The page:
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B2B e-commerce, E-commerce projects, E-commerce tips
The e-commerce costs associated with launching and maintaining a web store are deterring many brands from embracing digital. We’ve addressed the top 5 concerns B2B and B2C businesses have about investing in e-commerce.
According to research conducted by Forrester, more than 40% of companies underestimated the total cost of their e-commerce platform just a few years ago.
With e-commerce today requiring even more robust features and more frequent updates to keep your web store working optimally, it’s unlikely this disconnect between e-commerce cost expectations and reality has been bridged.
What’s more, e-commerce costs are not just limited to the price of your platform. As businesses overlook unexpected additional costs, they often end up well over their intended budget.
Here are the answers to some of the most common questions B2C and B2B businesses have about e-commerce costs:
The e-commerce software market is extremely saturated, and pricing varies widely.
Depending on whether you want an enterprise platform or not, whether you need to heavily customize your experience, or whether you want to invest in extensive design capabilities, your e-commerce costs for software alone may range from a few thousand to a few million dollars. This does not take into account any additional implementation costs, and only speaks to the cost of your investment before your web store (or new web store) is even live.
For e-commerce platforms that are not ERP-integrated, you can also expect to incur some sizable added costs to connect your systems. For example, you’ll likely pay a large implementation fee (and potentially recurring fees) for any middleware or connectors needed to unify your e-commerce solution ecosystem (in addition to those of the software itself).
Web store and e-commerce software maintenance costs depend on a few factors: the cost and time required for updates, and the cost and time required to manage data and order processing.
You’ve already invested in an ERP system, so a lot of the data maintenance workload can be easily taken care of with an integrated e-commerce solution. Your internal teams need only to keep your ERP data up to date, and it will integrate with your web store in real time. This also works in reverse: orders created in the web store are automatically shown in your ERP, ready to be processed. With a SaaS solution, you can also eliminate manual software updates by automating the process altogether.
If you are not looking for an integrated solution, you can expect to spend a good deal of time managing, replicating, and synchronizing your ERP data and web store data. You’ll be maintaining multiple interfaces and managing your data across systems. However, this approach may give you more flexibility to build out a custom experience and e-commerce ecosystem, including shopping cart software, connectors, and more.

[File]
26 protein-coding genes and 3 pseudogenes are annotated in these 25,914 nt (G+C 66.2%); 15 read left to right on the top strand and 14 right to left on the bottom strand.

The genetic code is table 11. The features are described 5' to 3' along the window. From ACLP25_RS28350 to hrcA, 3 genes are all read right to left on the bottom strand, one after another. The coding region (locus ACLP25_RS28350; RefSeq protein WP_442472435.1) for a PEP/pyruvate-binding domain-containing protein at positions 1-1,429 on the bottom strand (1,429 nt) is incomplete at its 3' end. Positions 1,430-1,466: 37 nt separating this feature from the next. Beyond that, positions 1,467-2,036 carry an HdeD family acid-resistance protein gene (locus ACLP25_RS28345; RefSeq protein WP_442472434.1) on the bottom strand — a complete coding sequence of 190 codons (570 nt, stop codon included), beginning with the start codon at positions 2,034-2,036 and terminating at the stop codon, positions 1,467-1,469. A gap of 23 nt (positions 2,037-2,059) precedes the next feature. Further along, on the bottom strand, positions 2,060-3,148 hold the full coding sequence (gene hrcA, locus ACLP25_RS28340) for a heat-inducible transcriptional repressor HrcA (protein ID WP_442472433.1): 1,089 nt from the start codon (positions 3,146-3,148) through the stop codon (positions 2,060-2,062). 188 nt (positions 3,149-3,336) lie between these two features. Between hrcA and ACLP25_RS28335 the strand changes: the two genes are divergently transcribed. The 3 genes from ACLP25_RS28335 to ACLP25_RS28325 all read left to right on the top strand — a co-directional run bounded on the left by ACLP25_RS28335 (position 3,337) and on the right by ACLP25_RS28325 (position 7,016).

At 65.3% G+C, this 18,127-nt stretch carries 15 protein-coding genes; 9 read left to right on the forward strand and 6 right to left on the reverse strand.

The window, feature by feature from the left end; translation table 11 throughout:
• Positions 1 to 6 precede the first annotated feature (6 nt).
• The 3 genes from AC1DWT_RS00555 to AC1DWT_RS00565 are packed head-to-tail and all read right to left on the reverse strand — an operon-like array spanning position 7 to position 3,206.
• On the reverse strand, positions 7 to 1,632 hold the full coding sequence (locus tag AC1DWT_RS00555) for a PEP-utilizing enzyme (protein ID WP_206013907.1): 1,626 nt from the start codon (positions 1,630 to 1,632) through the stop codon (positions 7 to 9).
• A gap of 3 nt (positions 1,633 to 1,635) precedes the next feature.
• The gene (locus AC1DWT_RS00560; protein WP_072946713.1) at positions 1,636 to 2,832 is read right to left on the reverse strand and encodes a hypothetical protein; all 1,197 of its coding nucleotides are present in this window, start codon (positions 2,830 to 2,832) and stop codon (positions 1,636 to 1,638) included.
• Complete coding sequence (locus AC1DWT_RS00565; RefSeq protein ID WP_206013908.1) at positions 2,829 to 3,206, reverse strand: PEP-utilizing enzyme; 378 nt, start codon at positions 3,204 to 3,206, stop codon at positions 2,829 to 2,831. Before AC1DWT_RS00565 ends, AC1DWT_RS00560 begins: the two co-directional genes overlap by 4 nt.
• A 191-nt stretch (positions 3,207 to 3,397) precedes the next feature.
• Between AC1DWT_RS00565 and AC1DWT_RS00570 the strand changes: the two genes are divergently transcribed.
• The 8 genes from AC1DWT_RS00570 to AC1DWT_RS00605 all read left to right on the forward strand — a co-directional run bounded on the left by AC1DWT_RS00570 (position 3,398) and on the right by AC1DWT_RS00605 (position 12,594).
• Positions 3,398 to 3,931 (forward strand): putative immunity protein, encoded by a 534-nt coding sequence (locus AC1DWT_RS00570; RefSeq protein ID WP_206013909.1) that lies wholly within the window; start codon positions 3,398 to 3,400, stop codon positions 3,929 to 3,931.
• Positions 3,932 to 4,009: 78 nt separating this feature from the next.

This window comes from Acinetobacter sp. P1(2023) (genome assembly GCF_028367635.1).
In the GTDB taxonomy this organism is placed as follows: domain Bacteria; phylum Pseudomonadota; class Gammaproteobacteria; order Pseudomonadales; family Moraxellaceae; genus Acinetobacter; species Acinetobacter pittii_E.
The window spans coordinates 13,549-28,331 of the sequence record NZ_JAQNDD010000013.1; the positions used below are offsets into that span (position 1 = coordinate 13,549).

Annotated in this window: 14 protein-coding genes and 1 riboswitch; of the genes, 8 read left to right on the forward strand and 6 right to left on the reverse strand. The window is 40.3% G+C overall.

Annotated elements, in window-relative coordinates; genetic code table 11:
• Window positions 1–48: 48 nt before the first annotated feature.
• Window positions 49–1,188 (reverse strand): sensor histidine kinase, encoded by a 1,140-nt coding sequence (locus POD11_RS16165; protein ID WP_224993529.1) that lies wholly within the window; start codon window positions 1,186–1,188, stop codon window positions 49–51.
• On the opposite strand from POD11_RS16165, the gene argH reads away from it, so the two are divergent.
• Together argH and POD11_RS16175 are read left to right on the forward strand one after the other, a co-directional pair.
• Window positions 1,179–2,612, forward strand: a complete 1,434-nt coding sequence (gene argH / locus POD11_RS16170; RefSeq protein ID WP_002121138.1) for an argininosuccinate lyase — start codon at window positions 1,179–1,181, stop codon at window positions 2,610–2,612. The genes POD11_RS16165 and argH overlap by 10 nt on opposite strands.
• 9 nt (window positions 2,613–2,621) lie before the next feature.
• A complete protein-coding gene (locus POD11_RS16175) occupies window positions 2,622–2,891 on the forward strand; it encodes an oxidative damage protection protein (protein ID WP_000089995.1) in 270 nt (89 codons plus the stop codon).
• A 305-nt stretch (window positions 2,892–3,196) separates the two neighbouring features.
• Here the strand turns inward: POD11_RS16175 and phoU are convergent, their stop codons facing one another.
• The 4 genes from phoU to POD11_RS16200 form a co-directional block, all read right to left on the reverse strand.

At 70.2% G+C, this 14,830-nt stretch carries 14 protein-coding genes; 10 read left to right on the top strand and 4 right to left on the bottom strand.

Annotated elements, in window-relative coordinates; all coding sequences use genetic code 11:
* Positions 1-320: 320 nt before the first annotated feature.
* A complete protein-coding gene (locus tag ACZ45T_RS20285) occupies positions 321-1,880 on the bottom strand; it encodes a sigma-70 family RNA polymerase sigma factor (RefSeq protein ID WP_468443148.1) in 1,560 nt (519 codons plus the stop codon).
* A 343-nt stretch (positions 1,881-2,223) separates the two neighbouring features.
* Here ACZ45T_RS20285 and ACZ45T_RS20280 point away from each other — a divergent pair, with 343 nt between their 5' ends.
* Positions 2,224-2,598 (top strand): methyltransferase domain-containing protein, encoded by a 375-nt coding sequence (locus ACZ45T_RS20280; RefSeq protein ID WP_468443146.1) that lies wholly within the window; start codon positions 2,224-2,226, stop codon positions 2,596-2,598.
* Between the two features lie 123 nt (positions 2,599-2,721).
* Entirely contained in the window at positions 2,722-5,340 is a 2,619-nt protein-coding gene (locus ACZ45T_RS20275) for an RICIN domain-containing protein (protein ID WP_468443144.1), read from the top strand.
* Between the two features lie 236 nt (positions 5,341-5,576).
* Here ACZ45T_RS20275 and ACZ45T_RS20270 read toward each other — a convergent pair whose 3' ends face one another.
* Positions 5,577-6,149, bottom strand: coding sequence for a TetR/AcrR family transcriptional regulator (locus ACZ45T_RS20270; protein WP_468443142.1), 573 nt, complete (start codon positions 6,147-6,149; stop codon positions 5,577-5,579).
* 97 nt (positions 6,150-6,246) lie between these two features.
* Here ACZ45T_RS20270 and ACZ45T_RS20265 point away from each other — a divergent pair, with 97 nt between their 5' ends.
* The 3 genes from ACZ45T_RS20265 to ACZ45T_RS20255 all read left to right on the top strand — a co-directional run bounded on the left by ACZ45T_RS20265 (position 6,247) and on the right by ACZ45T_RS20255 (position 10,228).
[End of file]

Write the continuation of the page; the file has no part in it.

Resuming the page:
Find out more here about how ERP integrated e-commerce solutions compare to those that aren’t.
Unlike many competitors, Sana Commerce never adds additional charges to support your business or to handle web store issues as they come. Be wary of vendors that don’t offer flexibility when it comes to self-service, like Shopify. If you’re unable to make changes to your web store experience yourself post launch, it probably means that the changes will come with a hefty consulting and/or developer fee (and you’ll likely be billed hourly). Ask the right questions before you invest so you know what to expect.
Much like e-commerce software costs, hosting costs across vendors are not all the same. Typically, fees are charged on a yearly basis, depending on such factors as number of products, number of web store pages, and expected site traffic volume.
With Sana Commerce, hosting costs are included in the price of your subscription, and we host all Sana web stores securely in Microsoft Azure. With other solutions, you may need to consider the cost of an added (or multiple) hosting partners, such as Amazon Web Services.
Depending on the e-commerce solution you choose, the total cost of ownership (TCO) can quickly add up. As we’ve noted, different e-commerce platforms can have very different setups and pricing structures (and vary in terms of how much they cost post-implementation).
Other factors to consider include:
Looking for a more tangible look at TCO? Use our free Total Cost of Ownership (TCO) calculator to estimate the long-term total investment of your e-commerce project. Or read a success story from Sana Commerce customer, Moto Direct, who reduced their TCO by 27% and implementation cost by 50% by switching from Magento
For more insights and tips on how to manage e-commerce investments as a finance professional, download our 2019 E-Commerce Finance and Accounting Guide.
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